Sunday, December 27, 2009

The Godfather

No director epitomized the rewards and the pitfalls of New Hollywood quite like Francis Ford Coppola. All four of the feature films he made in the '70s -- the first two Godfathers, The Conversation, Apocalypse Now -- are masterpieces. Above his contemporaries -- above Spielberg, Cimino, Lucas, even Scorsese -- he used the freedoms afforded by Hollywood's bizarre social experiment of entrusting young, barely proven talent with heaps of cash to greatest effect, but he also became a symbol of New Hollywood's collapse, one of many directors who never punched through its bloated, distended corpse and continued to make meaningful films (I've got my fingers crossed until I see Tetro, though).

Indeed, The Godfather, Coppola's fifth feature length film after his start working for Roger Corman -- did he just discover everyone? -- in '63, was the film that definitively proved that New Hollywood was a lasting phenomenon after its "official" inception with '67's Bonnie and Clyde. Made with a budget of $6.5 million, not inconsiderate but far from the bank-breaking allotments that would arise in the near future, The Godfather started as an adaptation of Mario Puzo's hit novel, meant to be nothing more than your average gangster picture to cash in on a bestseller. However, with the involvement of Puzo himself and an Italian-American director -- über-producer/coke fiend Robert Evans was sly to insist that an Italian-American helm the picture -- The Godfather became a cornerstone of American cinema and a permanent mainstay on lists of the greatest films ever made.

The Godfather
opens with a wedding and closes with a baptism, normally times of celebration (and both tied to religious ceremony), but they are both undercut with currents of extreme violence. As the iconic first notes of Nino Rota's theme rise over a black frame, we hear a man say, "I believe in America." He continues to speak of the promise America offered to him (and apparently fulfilled), before spinning a tale of his beloved daughter, a beautiful and moral girl beaten to a pulp by a group of boys for refusing to have sex with them. His American dream becomes a nightmare, as social institutions -- the police, the courts -- take no action against the men. We then see (the camera has been gently zooming out from the man, Bonasera, for three minutes before revealing another person) that he's appealing to Don Vito Corleone (Marlon Brando), head of the Corleone crime family, for justice. Vito criticizes the man -- whose harmed daughter is the godchild of the don's wife -- for keeping his distance from the family: "You never invite me over for coffee," says Vito, subtly placing himself into the role of a wounded friend, not the fearsome mafioso that intimidates Bonasera. The man makes amends for his lack of hospitality, and Don Corleone agrees to have the boys themselves mangled.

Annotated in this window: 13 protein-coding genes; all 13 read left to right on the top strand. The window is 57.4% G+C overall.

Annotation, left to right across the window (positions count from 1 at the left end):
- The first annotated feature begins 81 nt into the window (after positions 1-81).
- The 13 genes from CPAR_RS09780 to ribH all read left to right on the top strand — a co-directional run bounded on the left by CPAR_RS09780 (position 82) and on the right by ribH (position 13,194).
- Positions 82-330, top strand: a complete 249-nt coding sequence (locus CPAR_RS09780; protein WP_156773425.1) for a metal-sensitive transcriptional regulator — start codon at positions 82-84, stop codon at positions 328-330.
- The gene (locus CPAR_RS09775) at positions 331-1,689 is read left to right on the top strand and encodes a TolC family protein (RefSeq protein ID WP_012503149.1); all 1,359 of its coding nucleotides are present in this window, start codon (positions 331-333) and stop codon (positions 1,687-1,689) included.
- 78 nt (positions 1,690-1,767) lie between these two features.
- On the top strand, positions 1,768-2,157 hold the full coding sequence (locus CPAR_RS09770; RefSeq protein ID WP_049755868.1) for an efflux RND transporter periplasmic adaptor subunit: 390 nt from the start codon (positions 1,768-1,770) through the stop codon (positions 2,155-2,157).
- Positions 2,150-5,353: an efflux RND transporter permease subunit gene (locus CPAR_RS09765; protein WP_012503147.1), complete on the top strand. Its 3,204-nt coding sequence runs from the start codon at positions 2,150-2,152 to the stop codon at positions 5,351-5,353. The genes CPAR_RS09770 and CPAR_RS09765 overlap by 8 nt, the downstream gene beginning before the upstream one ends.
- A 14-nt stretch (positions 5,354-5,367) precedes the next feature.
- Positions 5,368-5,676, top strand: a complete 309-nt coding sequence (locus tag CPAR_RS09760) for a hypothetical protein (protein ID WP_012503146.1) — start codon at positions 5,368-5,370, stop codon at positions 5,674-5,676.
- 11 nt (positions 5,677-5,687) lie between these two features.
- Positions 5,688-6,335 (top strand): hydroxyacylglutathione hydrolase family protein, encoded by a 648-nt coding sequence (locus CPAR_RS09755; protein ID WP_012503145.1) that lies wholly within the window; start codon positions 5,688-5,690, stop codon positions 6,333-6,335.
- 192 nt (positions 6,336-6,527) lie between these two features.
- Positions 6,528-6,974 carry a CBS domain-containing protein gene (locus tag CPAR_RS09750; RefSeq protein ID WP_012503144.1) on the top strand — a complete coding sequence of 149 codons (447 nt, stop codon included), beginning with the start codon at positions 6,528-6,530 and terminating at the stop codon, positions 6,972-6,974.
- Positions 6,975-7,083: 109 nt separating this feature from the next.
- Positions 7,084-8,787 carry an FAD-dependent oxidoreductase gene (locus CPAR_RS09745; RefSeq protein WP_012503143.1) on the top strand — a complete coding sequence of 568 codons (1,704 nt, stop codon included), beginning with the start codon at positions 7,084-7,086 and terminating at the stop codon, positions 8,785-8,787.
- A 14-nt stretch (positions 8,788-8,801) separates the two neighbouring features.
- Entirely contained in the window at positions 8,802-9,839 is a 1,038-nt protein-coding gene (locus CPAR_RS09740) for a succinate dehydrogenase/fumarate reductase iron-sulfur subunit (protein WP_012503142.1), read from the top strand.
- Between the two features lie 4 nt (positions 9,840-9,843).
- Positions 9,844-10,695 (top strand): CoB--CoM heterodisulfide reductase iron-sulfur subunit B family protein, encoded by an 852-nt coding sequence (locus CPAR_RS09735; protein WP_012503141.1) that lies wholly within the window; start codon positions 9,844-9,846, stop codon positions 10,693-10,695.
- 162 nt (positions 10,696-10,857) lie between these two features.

This almost quaint argument about, agreement on and assignment of brutality clashes with the end of the film, which cross-cuts between a baptism and actual glimpses at violence. The Godfather is, at its core, all about the transition from that dialogue-driven, perversely idyllic opening and its bloody finale, not in the sense of moving a narrative from A to B but in its psychological and sociological evolution: more than any film, The Godfather captures the shift between between rustic, ethical "mom and pop" business and growing economic homogenization. You couldn't make a better film about the transition between economic feudalism and mercantile capitalism if you set in in the Industrial Revolution; that Coppola and Puzo frame a commentary on this change around the modulations of organized crime is one of the film's -- and it's sequels' -- countless ironies.

Compared to Part II, The Godfather works in an intimate setting: nearly all of its scenes are set in New York City, headquarters of the Corleone family. The opening wedding brilliantly establishes the world of the gangster with tons of expository dialogue packed into scenes that do not themselves seem plot-heavy. Coppola gives us a clear understanding of this world through the interactions of all the gathered mafiosos, assuming that how they behave in recreation reveals their true nature: wedding photos prove a hassle because everyone there is trained to trace any bulb flash back to its source and destroy the camera; the men are unapologetic in their sexism and patriarchy; and the reverence in which the Italian-Americans treat their Sicilian heritage takes precedence over all else.

Positioned as a symbol of a dying -- literally and figuratively -- way of life, Vito is wisely kept out of frame for the majority of the film, appearing only sporadically after the 20-minute opening to better allow his legend to grow in the minds of the audience. Everyone, including -- especially -- his enemies, speaks of him with a reverence befitting a king, which is certainly what he is, albeit one with visibly human characteristics: Vito built his empire on a river of blood and sand made of crushed bones (Part II fleshes this out in greater detail), but he also adheres strictly to a set of morals, regardless of how skewed and perverse those morals are. Sollozzo, "The Turk" (Al Lettieri, who was related to actual gangsters and invited Brando over for dinner to let him get a feel for the people informing his character) comes to the city looking to push heroin with the support of the Five Families and use of their police and political protection; he promises massive returns on initial investments, and Tom Hagen (Robert Duvall), Vito's consigliere (adviser/lawyer), notes that drugs are the financial future of organized crime, away from the relatively lightweight organization of prostitution and gambling. But Vito declines the offer, believing practically that selling drugs would cost him his political allies and morally that it steps over some line even he isn't willing to cross.